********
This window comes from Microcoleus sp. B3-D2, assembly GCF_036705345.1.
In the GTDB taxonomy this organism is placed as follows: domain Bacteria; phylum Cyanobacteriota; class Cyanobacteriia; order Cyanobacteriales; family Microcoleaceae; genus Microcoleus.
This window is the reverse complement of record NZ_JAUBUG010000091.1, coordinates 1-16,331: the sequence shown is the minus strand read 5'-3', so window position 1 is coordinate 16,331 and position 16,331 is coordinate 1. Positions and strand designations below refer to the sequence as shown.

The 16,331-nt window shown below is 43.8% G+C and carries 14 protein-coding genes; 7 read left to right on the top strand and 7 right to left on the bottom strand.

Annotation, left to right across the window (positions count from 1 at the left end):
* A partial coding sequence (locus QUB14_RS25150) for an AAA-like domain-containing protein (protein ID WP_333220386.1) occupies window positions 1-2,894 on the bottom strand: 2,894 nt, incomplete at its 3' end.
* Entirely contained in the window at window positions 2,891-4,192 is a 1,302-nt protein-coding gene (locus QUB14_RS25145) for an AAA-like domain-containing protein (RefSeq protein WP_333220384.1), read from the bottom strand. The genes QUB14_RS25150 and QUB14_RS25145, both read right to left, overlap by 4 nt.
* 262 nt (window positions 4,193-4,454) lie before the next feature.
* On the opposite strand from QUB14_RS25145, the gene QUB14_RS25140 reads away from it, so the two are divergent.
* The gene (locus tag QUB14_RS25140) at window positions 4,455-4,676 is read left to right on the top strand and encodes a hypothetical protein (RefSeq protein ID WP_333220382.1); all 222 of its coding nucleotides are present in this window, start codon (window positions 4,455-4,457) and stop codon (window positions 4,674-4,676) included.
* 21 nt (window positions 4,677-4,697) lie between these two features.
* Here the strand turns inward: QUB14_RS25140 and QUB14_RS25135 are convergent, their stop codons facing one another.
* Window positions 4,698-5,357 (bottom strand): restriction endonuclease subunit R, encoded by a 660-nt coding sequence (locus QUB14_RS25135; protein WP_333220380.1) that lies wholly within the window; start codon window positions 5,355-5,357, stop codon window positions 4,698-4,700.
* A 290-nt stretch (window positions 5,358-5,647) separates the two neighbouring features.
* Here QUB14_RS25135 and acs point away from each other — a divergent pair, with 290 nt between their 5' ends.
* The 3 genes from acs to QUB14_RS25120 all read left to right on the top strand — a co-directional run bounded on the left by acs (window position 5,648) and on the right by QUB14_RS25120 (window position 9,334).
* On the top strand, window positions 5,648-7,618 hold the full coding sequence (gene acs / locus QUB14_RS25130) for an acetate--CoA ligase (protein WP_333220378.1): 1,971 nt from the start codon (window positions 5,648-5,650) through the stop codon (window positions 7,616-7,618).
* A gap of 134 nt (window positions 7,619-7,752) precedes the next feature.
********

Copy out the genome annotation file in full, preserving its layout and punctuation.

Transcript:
This window comes from Microcoleus sp. B3-D2, assembly GCF_036705345.1.
In the GTDB taxonomy this organism is placed as follows: domain Bacteria; phylum Cyanobacteriota; class Cyanobacteriia; order Cyanobacteriales; family Microcoleaceae; genus Microcoleus.
This window is the reverse complement of record NZ_JAUBUG010000091.1, coordinates 1-16,331: the sequence shown is the minus strand read 5'-3', so window position 1 is coordinate 16,331 and position 16,331 is coordinate 1. Positions and strand designations below refer to the sequence as shown.

The 16,331-nt window shown below is 43.8% G+C and carries 14 protein-coding genes; 7 read left to right on the top strand and 7 right to left on the bottom strand.

Annotation, left to right across the window (positions count from 1 at the left end):
* A partial coding sequence (locus QUB14_RS25150) for an AAA-like domain-containing protein (protein ID WP_333220386.1) occupies window positions 1-2,894 on the bottom strand: 2,894 nt, incomplete at its 3' end.
* Entirely contained in the window at window positions 2,891-4,192 is a 1,302-nt protein-coding gene (locus QUB14_RS25145) for an AAA-like domain-containing protein (RefSeq protein WP_333220384.1), read from the bottom strand. The genes QUB14_RS25150 and QUB14_RS25145, both read right to left, overlap by 4 nt.
* 262 nt (window positions 4,193-4,454) lie before the next feature.
* On the opposite strand from QUB14_RS25145, the gene QUB14_RS25140 reads away from it, so the two are divergent.
* The gene (locus tag QUB14_RS25140) at window positions 4,455-4,676 is read left to right on the top strand and encodes a hypothetical protein (RefSeq protein ID WP_333220382.1); all 222 of its coding nucleotides are present in this window, start codon (window positions 4,455-4,457) and stop codon (window positions 4,674-4,676) included.
* 21 nt (window positions 4,677-4,697) lie between these two features.
* Here the strand turns inward: QUB14_RS25140 and QUB14_RS25135 are convergent, their stop codons facing one another.
* Window positions 4,698-5,357 (bottom strand): restriction endonuclease subunit R, encoded by a 660-nt coding sequence (locus QUB14_RS25135; protein WP_333220380.1) that lies wholly within the window; start codon window positions 5,355-5,357, stop codon window positions 4,698-4,700.
* A 290-nt stretch (window positions 5,358-5,647) separates the two neighbouring features.
* Here QUB14_RS25135 and acs point away from each other — a divergent pair, with 290 nt between their 5' ends.
* The 3 genes from acs to QUB14_RS25120 all read left to right on the top strand — a co-directional run bounded on the left by acs (window position 5,648) and on the right by QUB14_RS25120 (window position 9,334).
* On the top strand, window positions 5,648-7,618 hold the full coding sequence (gene acs / locus QUB14_RS25130) for an acetate--CoA ligase (protein WP_333220378.1): 1,971 nt from the start codon (window positions 5,648-5,650) through the stop codon (window positions 7,616-7,618).
* A gap of 134 nt (window positions 7,619-7,752) precedes the next feature.